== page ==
Counterparties: This time is entirely normal

October 17, 2012

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How you feel about the American economy right now depends on your answer to one question: are we recovering from a recession or from a financial crisis?

Renowned academics Kenneth Rogoff and Carmen Reinhart aren’t happy with the way a group of economists associated with the Romney campaign are answering this question. “We we have to take issue with gross misinterpretations of the facts,” they write in a Bloomberg op-ed, which summarizes their new white paper (PDF here).

At issue is just how strong America’s recovery has been since 2007. That answer, as Ezra Klein put it, begs the question “compared to what?” Reinhart and Rogoff take aim at Romney advisers Kevin Hassett, Glenn Hubbard and John Taylor, who claim that America’s recovery has been subpar compared those following typical recessions. In a campaign white paper, Hubbard, Taylor and Hassett write: “The historical record is clear: our economy usually recovers quickly from recessions, and the more severe the recession, the faster the catch-up growth”.  

A recession, however, is not the same as a crisis. Reinhart and Rogoff differentiate between a systemic crisis, which is centered on a country’s financial system, and the general ups and downs of the business cycle. (Economies generally recover  relatively quickly from the latter). Nine months before Lehman collapsed, Reinhart and Rogoff write, the US was already displaying signs of a systemic financial crisis, including “a real estate bubble, high levels of debt, chronically large current-account deficits and signs of slowing economic activity”.   

So how does the US recovery compare to other recoveries from big, systemic crises? First, Reinhart and Rogoff argue that recoveries from financial crises are characteristically slow — this was covered in their seminal 2009 book “This Time is Different“. Real per capita GDP took 11 years to recover after the Great Depression; it took five years to recover after the Panic of 1907 and the crises in the late 19th century. We’re four years into the recovery right now, which means that although we still aren’t back to pre-crisis levels, we’re not doing worse than we did before.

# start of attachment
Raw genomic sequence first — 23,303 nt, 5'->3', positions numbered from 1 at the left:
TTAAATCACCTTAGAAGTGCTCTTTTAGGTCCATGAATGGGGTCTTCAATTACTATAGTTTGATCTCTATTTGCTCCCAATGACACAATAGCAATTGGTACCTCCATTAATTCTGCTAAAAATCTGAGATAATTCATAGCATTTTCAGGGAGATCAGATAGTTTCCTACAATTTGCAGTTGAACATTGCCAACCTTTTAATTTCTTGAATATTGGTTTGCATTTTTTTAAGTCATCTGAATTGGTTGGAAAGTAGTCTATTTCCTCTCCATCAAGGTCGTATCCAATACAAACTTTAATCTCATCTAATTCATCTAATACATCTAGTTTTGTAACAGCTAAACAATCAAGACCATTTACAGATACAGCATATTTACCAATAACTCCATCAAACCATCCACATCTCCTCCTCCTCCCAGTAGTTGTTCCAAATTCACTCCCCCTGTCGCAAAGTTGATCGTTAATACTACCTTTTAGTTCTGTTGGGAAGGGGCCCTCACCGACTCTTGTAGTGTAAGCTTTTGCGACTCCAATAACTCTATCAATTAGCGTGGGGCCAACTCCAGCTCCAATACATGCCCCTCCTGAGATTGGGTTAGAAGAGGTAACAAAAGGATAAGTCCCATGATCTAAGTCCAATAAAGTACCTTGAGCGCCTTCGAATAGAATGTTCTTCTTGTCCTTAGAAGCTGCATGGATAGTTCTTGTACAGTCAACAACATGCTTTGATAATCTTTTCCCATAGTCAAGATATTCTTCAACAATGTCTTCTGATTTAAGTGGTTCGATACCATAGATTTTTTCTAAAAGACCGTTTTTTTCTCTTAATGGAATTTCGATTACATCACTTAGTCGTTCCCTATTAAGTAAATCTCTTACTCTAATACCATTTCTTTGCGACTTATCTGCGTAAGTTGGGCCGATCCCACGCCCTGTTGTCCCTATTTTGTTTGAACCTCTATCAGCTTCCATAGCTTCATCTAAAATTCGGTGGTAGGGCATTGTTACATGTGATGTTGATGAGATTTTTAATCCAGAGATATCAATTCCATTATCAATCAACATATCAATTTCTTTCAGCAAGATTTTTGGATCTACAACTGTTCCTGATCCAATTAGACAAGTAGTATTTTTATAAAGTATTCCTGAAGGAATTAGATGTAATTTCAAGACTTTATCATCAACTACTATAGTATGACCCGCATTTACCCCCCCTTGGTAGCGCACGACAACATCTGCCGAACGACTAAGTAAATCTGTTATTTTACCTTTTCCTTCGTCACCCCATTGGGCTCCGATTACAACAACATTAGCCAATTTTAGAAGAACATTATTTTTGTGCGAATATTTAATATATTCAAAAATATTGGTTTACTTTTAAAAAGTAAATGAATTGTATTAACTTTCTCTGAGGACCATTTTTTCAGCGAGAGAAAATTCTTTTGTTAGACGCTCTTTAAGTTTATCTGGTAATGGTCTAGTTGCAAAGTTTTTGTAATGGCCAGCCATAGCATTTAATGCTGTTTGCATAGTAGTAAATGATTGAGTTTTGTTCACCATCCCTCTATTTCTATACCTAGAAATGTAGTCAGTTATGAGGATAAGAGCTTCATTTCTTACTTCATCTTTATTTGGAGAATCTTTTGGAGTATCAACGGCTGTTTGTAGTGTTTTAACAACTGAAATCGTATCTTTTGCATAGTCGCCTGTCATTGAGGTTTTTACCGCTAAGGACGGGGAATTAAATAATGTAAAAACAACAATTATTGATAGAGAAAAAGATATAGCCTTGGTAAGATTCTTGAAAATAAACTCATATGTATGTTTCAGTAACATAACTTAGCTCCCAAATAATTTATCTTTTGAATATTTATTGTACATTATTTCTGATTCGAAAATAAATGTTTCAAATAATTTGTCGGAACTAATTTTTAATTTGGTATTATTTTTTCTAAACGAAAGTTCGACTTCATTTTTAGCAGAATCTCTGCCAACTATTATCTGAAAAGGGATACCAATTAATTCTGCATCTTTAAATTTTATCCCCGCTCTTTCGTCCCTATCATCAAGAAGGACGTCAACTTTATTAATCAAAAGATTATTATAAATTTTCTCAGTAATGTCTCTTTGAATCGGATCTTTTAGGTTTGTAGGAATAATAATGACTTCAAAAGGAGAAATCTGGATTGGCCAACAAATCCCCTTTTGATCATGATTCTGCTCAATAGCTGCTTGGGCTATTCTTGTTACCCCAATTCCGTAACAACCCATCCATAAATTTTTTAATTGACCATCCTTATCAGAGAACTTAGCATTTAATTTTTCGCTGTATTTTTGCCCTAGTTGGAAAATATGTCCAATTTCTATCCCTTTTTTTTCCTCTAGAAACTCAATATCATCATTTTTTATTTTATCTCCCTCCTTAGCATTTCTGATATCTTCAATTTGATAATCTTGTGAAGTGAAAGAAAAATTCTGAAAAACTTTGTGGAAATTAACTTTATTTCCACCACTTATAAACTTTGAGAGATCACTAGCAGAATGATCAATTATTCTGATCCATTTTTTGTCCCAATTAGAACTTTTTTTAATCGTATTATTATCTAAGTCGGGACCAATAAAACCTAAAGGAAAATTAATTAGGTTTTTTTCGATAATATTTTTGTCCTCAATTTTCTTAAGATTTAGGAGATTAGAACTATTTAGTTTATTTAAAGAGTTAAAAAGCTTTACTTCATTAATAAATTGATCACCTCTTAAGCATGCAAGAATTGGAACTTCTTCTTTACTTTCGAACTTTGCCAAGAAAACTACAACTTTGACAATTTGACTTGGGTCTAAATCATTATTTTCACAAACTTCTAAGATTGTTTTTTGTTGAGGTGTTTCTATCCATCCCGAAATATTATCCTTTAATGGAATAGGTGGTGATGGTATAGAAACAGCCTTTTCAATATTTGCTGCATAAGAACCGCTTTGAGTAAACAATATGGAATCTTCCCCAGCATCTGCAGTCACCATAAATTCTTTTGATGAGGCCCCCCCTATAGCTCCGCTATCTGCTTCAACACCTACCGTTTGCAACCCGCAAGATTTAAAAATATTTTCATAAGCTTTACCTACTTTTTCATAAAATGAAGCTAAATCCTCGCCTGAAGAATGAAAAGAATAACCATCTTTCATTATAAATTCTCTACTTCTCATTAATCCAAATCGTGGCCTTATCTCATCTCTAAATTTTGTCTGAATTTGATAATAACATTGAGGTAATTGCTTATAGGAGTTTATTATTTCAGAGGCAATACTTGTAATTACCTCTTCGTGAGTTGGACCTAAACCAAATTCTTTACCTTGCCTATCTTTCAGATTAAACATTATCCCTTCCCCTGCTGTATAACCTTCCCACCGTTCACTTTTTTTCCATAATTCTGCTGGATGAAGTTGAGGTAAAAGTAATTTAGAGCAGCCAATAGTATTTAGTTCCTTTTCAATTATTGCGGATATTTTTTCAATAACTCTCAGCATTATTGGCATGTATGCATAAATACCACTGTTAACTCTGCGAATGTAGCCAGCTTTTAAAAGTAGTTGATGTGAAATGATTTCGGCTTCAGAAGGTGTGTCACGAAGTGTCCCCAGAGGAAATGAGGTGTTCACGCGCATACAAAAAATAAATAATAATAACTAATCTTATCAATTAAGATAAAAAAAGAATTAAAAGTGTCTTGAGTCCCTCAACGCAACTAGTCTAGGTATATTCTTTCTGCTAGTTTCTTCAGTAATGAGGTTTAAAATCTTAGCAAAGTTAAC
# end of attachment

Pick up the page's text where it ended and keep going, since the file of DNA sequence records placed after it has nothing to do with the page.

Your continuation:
Second, they add that US output per capita and employment are doing better than average compared to other countries that suffered recent financial crises. Compared to the periods after other US financial crises, they write, “the recent recovery looks positively brisk”. Paul Krugman agrees with Reinhart and Rogoff’s complaints, saying that the “proposition that financial crises change macroeconomic outcomes is surely one of the big things we’ve learned in recent years”.

A recent study expands on Reinhart and Rogoff’s argument. “This time actually is different – and worse – in one very clear and measurable dimension”, Mortiz Schularick and Alan Taylor write. Excess credit, it turns out, has slowed our economic recovery considerably. Compared to other historical credit busts, they argue, “the US has done quite well.”   

But, could the US recovery have been even quicker? Ezra Klein spoke to Carmen Reinhart, who said: ““I have to wonder whether nationalizing banks during a crisis is the cleanest and swiftest way out. Anything that delays the adjustment, that delays taking the hit, delays the recovery”.  Ryan McCarthy